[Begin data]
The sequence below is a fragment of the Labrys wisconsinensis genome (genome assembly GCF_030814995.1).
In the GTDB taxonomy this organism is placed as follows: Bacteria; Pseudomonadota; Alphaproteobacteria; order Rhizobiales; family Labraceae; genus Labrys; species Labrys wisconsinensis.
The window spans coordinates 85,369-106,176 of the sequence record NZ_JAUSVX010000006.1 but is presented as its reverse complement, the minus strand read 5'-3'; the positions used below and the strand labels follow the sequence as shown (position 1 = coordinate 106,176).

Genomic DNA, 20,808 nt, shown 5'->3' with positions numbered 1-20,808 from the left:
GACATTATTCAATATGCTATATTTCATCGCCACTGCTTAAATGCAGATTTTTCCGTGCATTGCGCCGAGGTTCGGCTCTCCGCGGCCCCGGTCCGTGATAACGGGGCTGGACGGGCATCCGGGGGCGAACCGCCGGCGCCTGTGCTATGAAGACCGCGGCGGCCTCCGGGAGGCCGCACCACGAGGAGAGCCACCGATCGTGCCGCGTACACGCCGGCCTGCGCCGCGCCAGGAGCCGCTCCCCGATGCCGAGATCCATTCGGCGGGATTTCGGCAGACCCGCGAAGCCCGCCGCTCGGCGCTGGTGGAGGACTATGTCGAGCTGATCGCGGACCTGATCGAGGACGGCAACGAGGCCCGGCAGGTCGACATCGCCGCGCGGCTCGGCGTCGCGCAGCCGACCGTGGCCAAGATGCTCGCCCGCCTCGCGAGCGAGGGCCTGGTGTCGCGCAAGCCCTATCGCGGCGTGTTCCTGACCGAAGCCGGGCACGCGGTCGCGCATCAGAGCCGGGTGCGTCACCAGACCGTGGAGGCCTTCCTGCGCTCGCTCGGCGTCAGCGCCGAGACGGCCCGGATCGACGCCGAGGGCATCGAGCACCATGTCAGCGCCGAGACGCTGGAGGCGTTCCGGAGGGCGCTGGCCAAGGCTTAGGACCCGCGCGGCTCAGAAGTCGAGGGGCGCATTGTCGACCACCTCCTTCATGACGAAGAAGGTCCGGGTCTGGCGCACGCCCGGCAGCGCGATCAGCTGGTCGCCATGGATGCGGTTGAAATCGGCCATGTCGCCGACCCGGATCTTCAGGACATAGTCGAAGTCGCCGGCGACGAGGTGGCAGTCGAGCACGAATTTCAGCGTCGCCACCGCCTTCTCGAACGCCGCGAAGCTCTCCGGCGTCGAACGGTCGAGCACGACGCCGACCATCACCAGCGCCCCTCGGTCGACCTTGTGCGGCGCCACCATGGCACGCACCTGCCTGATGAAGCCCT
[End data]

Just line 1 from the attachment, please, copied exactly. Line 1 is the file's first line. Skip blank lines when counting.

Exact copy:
The sequence below is a fragment of the Labrys wisconsinensis genome (genome assembly GCF_030814995.1).